(Illustration: M.C Escher’s ‘Scholastica (Full Moon),’ found here).
Dark gray skies, overcast/low clouds,and a near-gloomy Saturday evening here on California’s north coast — rain forecast for Tuesday, so there’s that…
Add to the ash-like attitude, a real-scary craziness of the T-Rump amplified in an interview published yesterday at CBC/Radio-Canada with Jonathan Greenberg, a journalist for Forbes magazine, and a look at the rich list — read the whole piece, fascinating in its way-creepy dark-nuts, some snips:
“I’ll never forget coming back from Fifth Avenue in his office in 1982 thinking, ‘I cannot believe someone would lie so much and so transparently’,” author and journalist Greenberg told Day 6.
The New York Times, on Wednesday, published details of Trump’s tax losses, and it clarified some of the obscurity around Trump’s wealth by revealing a crushing burden of debt.
The Times report shows Trump suffered massive losses, a total of $1.17 billion US from 1985 to 1994.
“He was worth under $5 million that year when I put him in at $100 million. He should never have been on that list and neither should his father,” Greenberg said.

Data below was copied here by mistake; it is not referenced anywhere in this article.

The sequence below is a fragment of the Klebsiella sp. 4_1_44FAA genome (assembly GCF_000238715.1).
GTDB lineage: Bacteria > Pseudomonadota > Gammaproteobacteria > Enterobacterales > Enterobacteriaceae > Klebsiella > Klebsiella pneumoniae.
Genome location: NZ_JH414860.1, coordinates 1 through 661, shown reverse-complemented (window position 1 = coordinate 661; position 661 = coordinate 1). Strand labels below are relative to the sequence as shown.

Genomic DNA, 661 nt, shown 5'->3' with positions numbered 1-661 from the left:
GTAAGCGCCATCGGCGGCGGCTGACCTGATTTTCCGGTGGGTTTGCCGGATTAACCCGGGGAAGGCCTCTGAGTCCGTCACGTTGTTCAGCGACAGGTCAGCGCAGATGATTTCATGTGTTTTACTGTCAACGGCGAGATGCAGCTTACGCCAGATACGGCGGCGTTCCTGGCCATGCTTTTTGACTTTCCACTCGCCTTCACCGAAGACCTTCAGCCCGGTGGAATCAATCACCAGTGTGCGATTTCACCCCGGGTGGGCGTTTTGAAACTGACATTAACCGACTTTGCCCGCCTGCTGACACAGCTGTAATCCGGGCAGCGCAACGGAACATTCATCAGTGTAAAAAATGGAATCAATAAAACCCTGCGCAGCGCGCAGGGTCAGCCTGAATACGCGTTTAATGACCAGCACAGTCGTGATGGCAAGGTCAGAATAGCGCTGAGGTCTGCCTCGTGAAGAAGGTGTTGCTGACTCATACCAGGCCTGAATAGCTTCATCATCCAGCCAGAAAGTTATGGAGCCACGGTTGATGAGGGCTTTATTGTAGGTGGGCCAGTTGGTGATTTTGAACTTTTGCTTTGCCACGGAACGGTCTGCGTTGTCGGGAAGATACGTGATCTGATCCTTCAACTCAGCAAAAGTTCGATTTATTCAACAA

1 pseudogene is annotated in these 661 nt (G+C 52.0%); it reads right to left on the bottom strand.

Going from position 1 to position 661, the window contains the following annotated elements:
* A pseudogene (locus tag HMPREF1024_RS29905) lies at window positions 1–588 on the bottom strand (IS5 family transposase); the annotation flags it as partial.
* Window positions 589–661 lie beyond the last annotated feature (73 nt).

“I mean, he totally snowed me.”
According to Greenberg, Trump took elaborate and transparent measures to make the case he was richer than he was.
“He pretended to take a phone call from his father advising his father how to place tens of millions of dollars in bond holdings,” Greenberg said.
“And when I got close I could hear that there was no one on the other end.”
Despite that, the real weird:
After two years of meeting with Greenberg in his Trump Tower office, Trump tried a new tactic to pump up his valuation on Forbes’ 1984 list.
“That year his secretary had set up a call with the VP of finance. ‘[The secretary said] Mr. Trump can’t talk to you this year, but John Barron will and he’ll tell you whatever you need to know,'” Greenberg said.
Greenberg recorded the calls and preserved the tapes and there are two key takeaways: nearly everything Barron told Greenberg about Trump’s wealth was false, and John Barron didn’t really exist.
“John Barron was Donald Trump pretending to be his vice-president of finance,” Greenberg said.
“For 45 minutes in May, and then for 40 minutes again in July, I had a conversation with a fictional character who was really Donald Trump. He was feeding me lies that were very carefully fabricated … He said that all of my father’s assets have been consolidated and transferred to me.”
In fact none of Fred Trump’s properties had been transferred to his son.
“He did own some of his own properties,” Greenberg said.
“But as we see in the Times report, they were very heavily leveraged.”
This is the guy in charge…